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3rd Cir. Holds TILA Does Not Require Breakdown of Annual Credit Card Fee

TILAThe U.S. Court of Appeals for the Third Circuit recently affirmed the dismissal of a consumer’s claims under the federal Truth in Lending Act, 15 U.S.C. § 1601 et seq., and its implementing regulation, Regulation Z, 12 C.F.R. § 1026. In so ruling, the Third Circuit held that TILA does not require disclosure of each individual component of the total annual fee in a renewal notice for a credit card.

A copy of the opinion in Weichsel v. JP Morgan Chase Bank, NA is available at:  Link to Opinion.

A consumer’s credit card member agreement entered into with a bank disclosed an “Annual Membership Fee” to be added to his billing statement and that the consumer may request an additional card for an authorized user. A “Rates and Fees Table” disclosed the annual membership fee as $450 plus $75 for each additional card. The consumer included one additional user.

The consumer alleged that his December 2019 billing statement included a renewal notice, stating that the consumer’s annual $525 membership fee would be billed on 02/01/2020, how the fee would be charged, and how the consumer could avoid it. 

However, the notice purportedly did not specify the breakdown: $450 for the primary cardholder and $75 for the additional user. The fees appeared as separate items on the consumer’s February 2020 billing statement: a $450 charge and another for $75. The consumer paid $525 but claimed that had he been aware he could retain his credit card for $450, he would have paid only that amount.

The consumer filed a putative class action, alleging that the bank’s failure to itemize each component of the renewal fee in the December 2019 renewal notice violated TILA and Regulation Z. The trial court granted the bank’s motion to dismiss, and the consumer timely appealed.

The Third Circuit held that the consumer had standing, but also determined that he failed to allege that the bank’s renewal notice violated TILA or Regulation Z.

Under TILA and Regulation Z, a renewal notice must contain “clear and conspicuous disclosure[s]” of the following: (1) “the date by which, the month by which, or the billing period at the close of which, the account will expire if not renewed”; (2) “[a]ny annual fee, other periodic fee, or membership fee imposed for the issuance or availability of a credit card, including any account maintenance fee or other charge imposed based on activity or inactivity for the account during the billing cycle”; and (3) “the method by which the consumer may terminate continued credit availability under the account.” 15 U.S.C. § 1637(d)(1). Regulation Z further provides that a renewal notice must “reflect the terms actually in effect at the time of renewal.” 12 C.F.R. § 1026, Supp. I, Part 1, cmt. 9(e), ¶ 3.

The Third Circuit found that there was no dispute that the bank’s notice provided the date on which the account would close if not renewed and the method for canceling the consumer’s account. Moreover, the notice disclosed the terms actually in effect at the time of renewal because, as stated in the consumer’s cardholder agreement, the consumer was required to pay an annual fee of $525 for the primary card and the additional card for an authorized user. The Court therefore concluded that the notice clearly and conspicuously disclosed the “annual fee . . . imposed for the issuance or availability of a credit card.” 15 U.S.C. § 1637(c)(1)(A)(ii)(I); 12 C.F.R. § 1026.60(b)(2)(i).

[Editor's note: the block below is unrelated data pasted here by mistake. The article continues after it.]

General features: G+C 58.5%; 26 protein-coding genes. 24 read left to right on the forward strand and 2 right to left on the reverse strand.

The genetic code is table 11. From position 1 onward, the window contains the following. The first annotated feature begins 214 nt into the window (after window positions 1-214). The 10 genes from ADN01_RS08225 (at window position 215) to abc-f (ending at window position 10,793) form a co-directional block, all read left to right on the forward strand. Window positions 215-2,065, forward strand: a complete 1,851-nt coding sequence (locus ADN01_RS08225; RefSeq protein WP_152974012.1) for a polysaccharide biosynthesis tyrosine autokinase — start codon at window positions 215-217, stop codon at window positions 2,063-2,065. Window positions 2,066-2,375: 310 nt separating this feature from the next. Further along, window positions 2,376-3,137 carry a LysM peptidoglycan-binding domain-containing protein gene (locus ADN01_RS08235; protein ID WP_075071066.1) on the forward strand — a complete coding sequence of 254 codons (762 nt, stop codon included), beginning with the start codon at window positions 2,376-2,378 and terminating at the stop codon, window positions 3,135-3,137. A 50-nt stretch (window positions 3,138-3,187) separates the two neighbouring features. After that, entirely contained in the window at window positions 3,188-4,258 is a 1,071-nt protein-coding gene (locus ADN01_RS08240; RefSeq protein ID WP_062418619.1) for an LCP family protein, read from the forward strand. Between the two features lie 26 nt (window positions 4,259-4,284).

Additionally, the Third Circuit determined that, while there is an itemization requirement in the statutes and regulations governing periodic disclosures, the same requirement is not included in the statutes and regulations applicable to renewal notices. See 12 C.F.R. § 1026.7(b)(6)(iii). Moreover, the Court held that renewal notices are not subject to the same disclosure requirements as solicitations and applications, which are provided to consumers before the parties have any relationship. At account renewal, TILA and Regulation Z require only that a creditor disclose terms “that would apply if the account were renewed.” 15 U.S.C. § 1637(d)(1)(B); 12 C.F.R. § 1026.9(e)(i); see also 12 C.F.R. § 1026, Supp. I, Part 1, cmt. 9(e), ¶ 3.

Accordingly, the Third Circuit held that TILA did not require the bank to itemize in the renewal notice the fees to be paid to keep the consumer’s account open. Thus, the Court affirmed the trial court’s dismissal of the consumer’s complaint.

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Daniel Miller is an associate in the Chicago office of Maurice Wutscher LLP, practicing in the firm’s Consumer Credit Litigation and Commercial Litigation groups. Daniel has substantial experience as a litigation attorney representing clients in both individual and class action cases involving the FDCPA, TCPA, FCRA, TILA, RESPA, Illinois Consumer Fraud Act, and various other federal and state statutes. He also has experience in representing corporate clients in commercial transactions and executive compensation agreements. Daniel earned his Juris Doctor from the University of Illinois College of Law, and his Bachelor of Arts in History from Durham University in the United Kingdom. He is admitted to practice law in Illinois and the U.S. District Courts for the Northern District of Illinois and the Southern District of Illinois.

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